Can I Modify My Ohio Child Custody Agreement?

Is your current child custody plan no longer working out? Do you need to make changes, but your child’s other parent isn’t making things easy? Call an Ohio child custody lawyer at Kademenos, Wisehart, Hines, Dolyk & Wright Co. LPA for help resolving family disputes like these.

A qualified family lawyer is here to help with your Ohio child custody agreement. This way, you can get into a routine that works best for you, your children, and your family.

The child custody laws in Ohio can be complex. And parents can’t modify child custody plans on a whim. Learn more about the child custody and custody modification process below. To set up a consultation with one of our attorneys about your options, call (419) 625-7770.

Child Custody in Ohio

You and your child’s other parent should have a legal parenting plan in place. This helps protect both parents’ rights and your children’s. When family disputes arise, custody arrangements can become volatile. You can prevent situations from escalating if you have a custody plan in place.

You can work with your child‘s other parent to come to an arrangement. But if you are unable to work together, the court may decide what parenting plan is in the best interests of your shared children.

Ohio does not use the term “custody” but instead calls it the “allocation of parental rights and responsibilities.” There are two primary types of rights and responsibilities: Parenting time and decision-making responsibilities.

Physical Custody in Ohio

Parenting time is also called physical custody. It refers to the parent that the children primarily live with. In some cases, one parent may have primary residential time. They would be referred to as the residential parent. In cases where the children spend equal amounts of time with both parents, a shared parenting order can be issued.

Legal Custody in Ohio

Decision-making responsibilities are also commonly known as legal custody. This involves all of the ways your children will be raised, including:

  • Where they will go to school
  • What extracurricular activities they participate in
  • What religion they are raised to believe, if any
  • Making medical decisions
  • Other major life decisions

One parent may be awarded sole decision-making responsibilities. Here, that parent would not be required to discuss major life decisions with the other parent. Most families enter into shared parenting plans and make decisions about their children together. Shared parenting plans are also called joint custody agreements.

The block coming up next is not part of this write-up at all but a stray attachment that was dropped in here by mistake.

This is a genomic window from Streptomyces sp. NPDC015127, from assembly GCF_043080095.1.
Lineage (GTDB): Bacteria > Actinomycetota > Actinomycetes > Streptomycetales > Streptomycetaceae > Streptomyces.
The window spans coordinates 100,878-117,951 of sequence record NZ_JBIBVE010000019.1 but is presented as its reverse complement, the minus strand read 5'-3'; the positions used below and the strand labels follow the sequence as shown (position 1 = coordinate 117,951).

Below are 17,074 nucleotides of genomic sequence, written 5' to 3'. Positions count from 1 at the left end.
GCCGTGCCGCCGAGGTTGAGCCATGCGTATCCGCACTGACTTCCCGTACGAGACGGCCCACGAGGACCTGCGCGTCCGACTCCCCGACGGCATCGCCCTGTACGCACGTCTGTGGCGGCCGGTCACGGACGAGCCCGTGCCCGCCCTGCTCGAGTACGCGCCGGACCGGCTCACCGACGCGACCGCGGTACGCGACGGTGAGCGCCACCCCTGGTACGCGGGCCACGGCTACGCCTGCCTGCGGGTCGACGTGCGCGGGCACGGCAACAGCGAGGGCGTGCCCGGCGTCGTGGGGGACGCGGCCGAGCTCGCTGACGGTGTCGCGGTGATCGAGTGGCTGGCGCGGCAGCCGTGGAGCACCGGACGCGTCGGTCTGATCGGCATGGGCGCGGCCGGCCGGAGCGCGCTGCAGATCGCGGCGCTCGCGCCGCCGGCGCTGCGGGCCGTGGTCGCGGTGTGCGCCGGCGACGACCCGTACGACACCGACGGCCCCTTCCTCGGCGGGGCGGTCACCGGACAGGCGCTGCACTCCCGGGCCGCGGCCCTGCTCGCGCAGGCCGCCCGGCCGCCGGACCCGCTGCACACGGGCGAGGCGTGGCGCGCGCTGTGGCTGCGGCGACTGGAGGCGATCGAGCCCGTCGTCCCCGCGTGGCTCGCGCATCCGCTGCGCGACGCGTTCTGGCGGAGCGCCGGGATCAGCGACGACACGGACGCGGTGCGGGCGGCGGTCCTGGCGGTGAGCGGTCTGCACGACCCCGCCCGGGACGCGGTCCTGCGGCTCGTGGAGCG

If you do not already have an existing child custody order in place, your Ohio family lawyer can help formulate one that best suits your needs.

When a Custody Agreement Can Be Modified

Modifying a child custody plan in Ohio isn’t easy. The only way you can get a custody agreement modified is to prove that there has been some kind of substantial life change that requires it.

Reasons a child custody plan can be modified:

  • One parent loses their job
  • One parent moves
  • One parent wants to move
  • One parent gets married or remarried
  • One parent has been involved in criminal activity
  • One parent has been abusing or neglecting the children

You will also need to show that the modifications are in the best interests of your children.

Factors the courts will consider:

  • What the children want
  • Whether the children will need to move
  • Whether the children will need to change schools
  • If both parents are physically and mentally healthy
  • How the children will be taken care of financially
  • Whether either parent has a criminal record
  • Whether the parents agree to a modified plan

After reviewing the details, your child custody lawyer can help you figure out your next steps in the custody modification process.

How To Modify a Child Custody Agreement in Ohio

Modifying your child custody plan probably requires filing a motion in the Ohio family court system.

If your child’s other parent agrees to the changes, the judge should have no problem granting your petition and enacting a new child custody plan with your modifications in mind.

But when your child’s other parent contests the changes, you may need to prove that your modifications are necessary and in the best interests of your children.

In either case, you’ll be scheduled for a hearing where you can appear before the judge to try to get your custody motion granted.

Reach Out To a Child Custody Lawyer in Ohio

Do you need to modify your existing child custody agreement? Make sure you protect your rights and your child. Get help from an Ohio child custody lawyer at Kademenos, Wisehart, Hines, Dolyk & Wright Co. LPA.

We have the experience and ability to get you through this challenging time. Schedule a consultation when you call our office at (419) 625-7770. Or you can fill out our contact form to get started on your custody modification petition.